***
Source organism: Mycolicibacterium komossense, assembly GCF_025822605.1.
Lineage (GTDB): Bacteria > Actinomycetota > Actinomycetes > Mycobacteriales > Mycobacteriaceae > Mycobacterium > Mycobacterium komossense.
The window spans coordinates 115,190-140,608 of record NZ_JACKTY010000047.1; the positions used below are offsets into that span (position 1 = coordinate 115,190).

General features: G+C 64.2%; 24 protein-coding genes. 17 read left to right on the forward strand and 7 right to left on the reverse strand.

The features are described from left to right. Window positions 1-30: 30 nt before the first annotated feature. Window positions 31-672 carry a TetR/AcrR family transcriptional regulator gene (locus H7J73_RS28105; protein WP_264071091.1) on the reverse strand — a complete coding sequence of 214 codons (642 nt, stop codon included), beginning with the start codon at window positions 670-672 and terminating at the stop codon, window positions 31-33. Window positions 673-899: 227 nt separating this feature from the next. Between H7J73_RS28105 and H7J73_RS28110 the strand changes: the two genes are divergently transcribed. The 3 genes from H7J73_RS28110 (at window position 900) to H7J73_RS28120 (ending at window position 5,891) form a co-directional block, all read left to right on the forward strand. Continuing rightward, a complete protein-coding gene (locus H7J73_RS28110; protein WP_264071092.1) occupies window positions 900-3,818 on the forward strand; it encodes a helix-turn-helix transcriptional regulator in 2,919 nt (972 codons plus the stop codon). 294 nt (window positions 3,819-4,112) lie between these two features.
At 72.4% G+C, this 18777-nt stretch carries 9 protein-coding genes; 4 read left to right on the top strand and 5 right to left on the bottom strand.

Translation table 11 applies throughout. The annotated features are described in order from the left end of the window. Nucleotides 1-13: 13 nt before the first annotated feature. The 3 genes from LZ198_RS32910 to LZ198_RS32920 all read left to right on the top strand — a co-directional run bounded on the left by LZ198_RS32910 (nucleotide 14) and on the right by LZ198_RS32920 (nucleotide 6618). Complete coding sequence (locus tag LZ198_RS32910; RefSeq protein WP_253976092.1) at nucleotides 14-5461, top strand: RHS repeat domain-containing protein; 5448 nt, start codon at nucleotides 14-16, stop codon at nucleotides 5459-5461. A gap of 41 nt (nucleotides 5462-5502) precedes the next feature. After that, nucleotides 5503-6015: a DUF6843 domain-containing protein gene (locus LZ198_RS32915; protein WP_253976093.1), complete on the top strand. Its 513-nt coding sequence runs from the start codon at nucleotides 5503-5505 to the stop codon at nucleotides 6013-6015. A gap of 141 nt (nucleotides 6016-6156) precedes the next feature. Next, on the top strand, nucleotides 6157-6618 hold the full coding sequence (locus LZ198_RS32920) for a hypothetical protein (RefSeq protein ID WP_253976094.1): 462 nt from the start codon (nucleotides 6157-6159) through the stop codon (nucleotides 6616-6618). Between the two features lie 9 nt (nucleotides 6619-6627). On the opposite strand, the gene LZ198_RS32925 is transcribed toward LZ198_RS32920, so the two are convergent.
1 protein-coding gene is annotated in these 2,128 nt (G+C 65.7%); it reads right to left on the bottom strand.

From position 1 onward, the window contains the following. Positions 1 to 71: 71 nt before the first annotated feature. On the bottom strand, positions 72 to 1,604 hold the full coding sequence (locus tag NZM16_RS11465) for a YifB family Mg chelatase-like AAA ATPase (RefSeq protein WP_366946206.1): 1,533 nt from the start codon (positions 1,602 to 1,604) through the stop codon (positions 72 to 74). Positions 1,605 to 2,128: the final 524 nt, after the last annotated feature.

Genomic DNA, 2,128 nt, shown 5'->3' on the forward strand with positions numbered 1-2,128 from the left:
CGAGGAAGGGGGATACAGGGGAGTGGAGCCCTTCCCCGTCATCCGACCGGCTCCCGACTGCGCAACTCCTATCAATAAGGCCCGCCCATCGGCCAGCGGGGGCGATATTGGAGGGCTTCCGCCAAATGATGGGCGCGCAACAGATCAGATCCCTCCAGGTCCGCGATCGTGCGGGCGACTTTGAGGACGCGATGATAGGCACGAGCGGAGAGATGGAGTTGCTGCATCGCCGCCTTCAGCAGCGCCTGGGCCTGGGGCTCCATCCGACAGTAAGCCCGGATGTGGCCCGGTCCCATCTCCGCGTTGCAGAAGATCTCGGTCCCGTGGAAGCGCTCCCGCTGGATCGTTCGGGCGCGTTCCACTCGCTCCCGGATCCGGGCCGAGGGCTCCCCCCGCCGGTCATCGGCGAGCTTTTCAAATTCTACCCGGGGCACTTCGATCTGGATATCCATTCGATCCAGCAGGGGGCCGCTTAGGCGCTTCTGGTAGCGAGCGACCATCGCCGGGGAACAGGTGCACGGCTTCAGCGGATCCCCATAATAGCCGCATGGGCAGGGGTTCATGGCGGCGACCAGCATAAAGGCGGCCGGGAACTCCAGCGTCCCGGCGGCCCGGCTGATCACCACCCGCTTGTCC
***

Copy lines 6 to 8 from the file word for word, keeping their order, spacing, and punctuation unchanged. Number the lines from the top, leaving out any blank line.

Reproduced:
At 72.4% G+C, this 18777-nt stretch carries 9 protein-coding genes; 4 read left to right on the top strand and 5 right to left on the bottom strand.

Translation table 11 applies throughout. The annotated features are described in order from the left end of the window. Nucleotides 1-13: 13 nt before the first annotated feature. The 3 genes from LZ198_RS32910 to LZ198_RS32920 all read left to right on the top strand — a co-directional run bounded on the left by LZ198_RS32910 (nucleotide 14) and on the right by LZ198_RS32920 (nucleotide 6618). Complete coding sequence (locus tag LZ198_RS32910; RefSeq protein WP_253976092.1) at nucleotides 14-5461, top strand: RHS repeat domain-containing protein; 5448 nt, start codon at nucleotides 14-16, stop codon at nucleotides 5459-5461. A gap of 41 nt (nucleotides 5462-5502) precedes the next feature. After that, nucleotides 5503-6015: a DUF6843 domain-containing protein gene (locus LZ198_RS32915; protein WP_253976093.1), complete on the top strand. Its 513-nt coding sequence runs from the start codon at nucleotides 5503-5505 to the stop codon at nucleotides 6013-6015. A gap of 141 nt (nucleotides 6016-6156) precedes the next feature. Next, on the top strand, nucleotides 6157-6618 hold the full coding sequence (locus LZ198_RS32920) for a hypothetical protein (RefSeq protein ID WP_253976094.1): 462 nt from the start codon (nucleotides 6157-6159) through the stop codon (nucleotides 6616-6618). Between the two features lie 9 nt (nucleotides 6619-6627). On the opposite strand, the gene LZ198_RS32925 is transcribed toward LZ198_RS32920, so the two are convergent.
1 protein-coding gene is annotated in these 2,128 nt (G+C 65.7%); it reads right to left on the bottom strand.